Bauhaus-Universität Weimar

Titel:
A history of caricature and grotesque in literature and art
Person:
Wright, Thomas Fairholt, Frederick William
Persistente ID:
urn:nbn:de:gbv:wim2-g-1429385
PURL:
https://digitalesammlungen.uni-weimar.de/viewer/resolver?urn=urn:nbn:de:gbv:wim2-g-1434828
488 
Hijivry 
Qf C aricurure 
and 
Groteffbque 
 
Mr. Fairholt; it reprefents a party of antiquaries engaged in important 
excavations. N 0 doubt the ngures were intended for well-known archae- 
ologiits of the day. 
Thomas Rowlandfon died in poverty, in lodgings in the Adelphi, on 
the zznd of April, I827. 
Among the moft active caricaturilis of the beginning of the prefent 
century we mutt not overlook Ifaac Cruiklhank, even if it were only 
becaufe the name has become fo celebrated in that of his more talented 
fon. Ifaac's caricatures, too, were equal to thofe of any of his contem- 
poraries, after Gillray and Rowlandfon. One of the earlielt examples 
which I have feen bearing the well-known initials, I. C., was publifhed 
on the Ioth of March, 1794, the year in which George Cruikfhank was 
born, and probably, therefore, when Ilaac was quite a young man. It is 
entitled "A Republican Belle," and is an evident imitation of Gillray. 
In another, dated the Iii of November, I795, Pitt is reprefented as " The 
Royal Extinguifher," putting out the Hame of " Sedition." Ifaac Cruik- 
(hank publiihed many prints anonymouily, and among the numerous cari- 
catures of the latter end of the lail century we meet with many which 
have no name attached to them, but which refemble fo exactly his known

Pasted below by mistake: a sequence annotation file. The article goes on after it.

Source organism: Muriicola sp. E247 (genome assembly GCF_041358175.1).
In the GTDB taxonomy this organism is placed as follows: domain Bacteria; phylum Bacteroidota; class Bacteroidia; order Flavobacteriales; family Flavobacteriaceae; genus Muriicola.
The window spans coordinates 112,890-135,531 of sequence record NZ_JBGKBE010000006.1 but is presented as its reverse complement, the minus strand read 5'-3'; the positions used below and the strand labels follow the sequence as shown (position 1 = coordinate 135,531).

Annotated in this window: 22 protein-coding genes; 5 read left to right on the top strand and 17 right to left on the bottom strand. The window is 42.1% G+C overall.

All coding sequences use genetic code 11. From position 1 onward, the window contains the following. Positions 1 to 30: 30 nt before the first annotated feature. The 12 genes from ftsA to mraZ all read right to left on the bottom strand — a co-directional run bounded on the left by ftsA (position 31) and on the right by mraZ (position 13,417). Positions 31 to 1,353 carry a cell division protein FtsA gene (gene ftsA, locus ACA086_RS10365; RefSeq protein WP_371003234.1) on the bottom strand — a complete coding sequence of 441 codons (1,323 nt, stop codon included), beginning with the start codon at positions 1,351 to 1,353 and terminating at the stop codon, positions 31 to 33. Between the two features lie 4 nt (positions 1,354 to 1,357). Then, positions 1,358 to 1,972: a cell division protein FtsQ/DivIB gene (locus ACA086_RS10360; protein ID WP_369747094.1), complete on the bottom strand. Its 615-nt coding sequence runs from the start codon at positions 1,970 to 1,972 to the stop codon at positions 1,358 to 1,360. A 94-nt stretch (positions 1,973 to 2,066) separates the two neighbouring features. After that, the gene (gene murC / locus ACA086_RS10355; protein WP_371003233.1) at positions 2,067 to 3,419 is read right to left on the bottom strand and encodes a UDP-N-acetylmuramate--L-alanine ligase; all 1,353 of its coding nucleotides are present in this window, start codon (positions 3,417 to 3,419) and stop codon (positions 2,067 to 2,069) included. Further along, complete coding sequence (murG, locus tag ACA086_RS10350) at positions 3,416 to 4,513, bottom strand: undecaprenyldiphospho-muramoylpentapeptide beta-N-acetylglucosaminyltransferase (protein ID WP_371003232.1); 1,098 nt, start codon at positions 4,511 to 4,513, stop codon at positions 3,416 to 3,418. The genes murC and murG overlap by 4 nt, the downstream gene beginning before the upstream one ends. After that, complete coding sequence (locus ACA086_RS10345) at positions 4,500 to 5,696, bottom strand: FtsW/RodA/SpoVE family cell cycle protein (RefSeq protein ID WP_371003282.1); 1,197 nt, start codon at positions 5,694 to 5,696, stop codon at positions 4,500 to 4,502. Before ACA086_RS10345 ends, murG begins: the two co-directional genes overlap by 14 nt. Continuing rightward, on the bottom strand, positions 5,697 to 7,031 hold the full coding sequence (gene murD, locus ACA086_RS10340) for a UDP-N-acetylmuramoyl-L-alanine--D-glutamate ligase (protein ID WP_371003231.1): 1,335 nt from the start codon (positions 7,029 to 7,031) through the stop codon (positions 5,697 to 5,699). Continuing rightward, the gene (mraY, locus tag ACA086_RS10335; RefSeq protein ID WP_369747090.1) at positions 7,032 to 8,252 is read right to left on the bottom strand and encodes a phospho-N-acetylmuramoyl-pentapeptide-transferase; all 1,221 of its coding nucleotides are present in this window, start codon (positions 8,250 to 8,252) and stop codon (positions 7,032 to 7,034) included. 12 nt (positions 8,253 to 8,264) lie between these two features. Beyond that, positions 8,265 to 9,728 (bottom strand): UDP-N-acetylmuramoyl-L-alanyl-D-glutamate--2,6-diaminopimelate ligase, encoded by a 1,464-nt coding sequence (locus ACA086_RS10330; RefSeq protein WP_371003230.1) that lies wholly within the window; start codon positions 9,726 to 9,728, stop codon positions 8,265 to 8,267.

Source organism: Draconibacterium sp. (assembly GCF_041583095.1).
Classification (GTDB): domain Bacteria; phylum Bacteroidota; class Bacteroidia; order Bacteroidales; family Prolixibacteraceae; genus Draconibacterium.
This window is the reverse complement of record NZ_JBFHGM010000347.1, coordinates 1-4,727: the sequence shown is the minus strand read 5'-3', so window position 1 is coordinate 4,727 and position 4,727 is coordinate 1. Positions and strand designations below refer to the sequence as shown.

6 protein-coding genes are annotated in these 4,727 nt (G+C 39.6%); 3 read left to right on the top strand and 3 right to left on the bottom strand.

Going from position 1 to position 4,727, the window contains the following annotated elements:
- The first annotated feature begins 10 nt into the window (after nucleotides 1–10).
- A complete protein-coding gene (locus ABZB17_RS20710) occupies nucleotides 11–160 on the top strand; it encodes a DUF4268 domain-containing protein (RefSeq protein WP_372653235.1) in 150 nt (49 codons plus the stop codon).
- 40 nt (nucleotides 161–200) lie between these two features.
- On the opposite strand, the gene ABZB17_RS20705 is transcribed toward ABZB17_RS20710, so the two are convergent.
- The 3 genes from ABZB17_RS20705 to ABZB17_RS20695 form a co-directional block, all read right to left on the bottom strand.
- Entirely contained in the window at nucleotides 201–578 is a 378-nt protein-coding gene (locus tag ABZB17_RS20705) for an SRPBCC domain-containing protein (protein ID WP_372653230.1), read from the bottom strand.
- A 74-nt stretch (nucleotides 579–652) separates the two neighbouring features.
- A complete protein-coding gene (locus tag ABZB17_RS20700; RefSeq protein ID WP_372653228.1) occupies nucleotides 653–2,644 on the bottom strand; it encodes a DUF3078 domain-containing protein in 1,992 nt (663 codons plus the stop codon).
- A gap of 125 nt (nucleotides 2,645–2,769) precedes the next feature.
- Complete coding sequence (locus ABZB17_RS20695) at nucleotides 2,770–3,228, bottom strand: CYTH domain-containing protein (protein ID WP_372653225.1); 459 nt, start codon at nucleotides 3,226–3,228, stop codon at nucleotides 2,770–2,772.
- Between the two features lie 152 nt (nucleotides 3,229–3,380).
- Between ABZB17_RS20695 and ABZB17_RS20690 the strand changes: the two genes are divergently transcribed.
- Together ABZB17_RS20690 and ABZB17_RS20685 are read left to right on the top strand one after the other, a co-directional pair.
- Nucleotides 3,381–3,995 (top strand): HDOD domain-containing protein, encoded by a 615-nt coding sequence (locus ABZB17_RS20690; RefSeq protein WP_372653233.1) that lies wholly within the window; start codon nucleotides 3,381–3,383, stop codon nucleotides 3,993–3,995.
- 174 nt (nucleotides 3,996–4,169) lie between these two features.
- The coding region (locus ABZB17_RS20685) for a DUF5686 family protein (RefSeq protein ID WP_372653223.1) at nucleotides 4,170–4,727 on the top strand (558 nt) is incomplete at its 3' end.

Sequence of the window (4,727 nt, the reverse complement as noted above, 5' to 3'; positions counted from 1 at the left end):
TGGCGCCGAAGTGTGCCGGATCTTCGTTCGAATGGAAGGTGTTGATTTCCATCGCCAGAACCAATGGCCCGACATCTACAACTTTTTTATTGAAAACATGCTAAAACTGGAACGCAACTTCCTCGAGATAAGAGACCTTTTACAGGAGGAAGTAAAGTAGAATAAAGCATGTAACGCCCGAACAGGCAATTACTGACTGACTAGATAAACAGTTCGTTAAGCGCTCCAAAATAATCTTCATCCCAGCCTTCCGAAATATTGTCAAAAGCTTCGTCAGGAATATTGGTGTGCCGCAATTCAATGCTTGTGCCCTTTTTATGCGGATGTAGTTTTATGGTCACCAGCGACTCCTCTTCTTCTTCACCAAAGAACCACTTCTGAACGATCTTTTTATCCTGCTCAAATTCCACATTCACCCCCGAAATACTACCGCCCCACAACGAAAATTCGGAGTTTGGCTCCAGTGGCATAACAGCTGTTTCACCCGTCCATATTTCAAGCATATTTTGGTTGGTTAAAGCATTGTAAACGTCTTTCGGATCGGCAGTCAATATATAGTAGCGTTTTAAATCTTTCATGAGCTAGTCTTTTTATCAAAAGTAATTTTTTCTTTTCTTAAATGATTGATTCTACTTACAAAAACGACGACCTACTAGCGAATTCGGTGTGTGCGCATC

flyle, that we can hardly hefitate in afcribing them to him. It will be 
remarked that in his acknowledged works he caricatures the oppohtion; 
but perhaps, like other caricaturifts of his time, he worked privately for 
anybody who would pay him, and was as willing to work againlt the 
government as for it, for molt of the prints which betray their author only 
by their {tyle are caricatures on Pitt and his meafures. Such is the group 
given in our cut No. 234, which was publilhed on the 15th of Auguft, 
1797, at a time when there were loud complaints agaiufi the burthen of 
taxation. It is entitled " Billy's Raree-Show; or, John Bull En-lighten'd," 
and reprefents Pitt, in the character of a ihowman, exhibiting to John 
Bull, and picking his pocket while his attention is occupied with the 
fhow. Pitt, in a true Ihowman's fiyle, lays to his vicliin, " Now, pray 
lend your attention to the enchanting profpect before you,-this is the 
profpect of peace--only obferve what a bufy fcene prefents itfelf-the 
ports are tilled with ihipping, the quays loaded with merchandife, riches 
are
        

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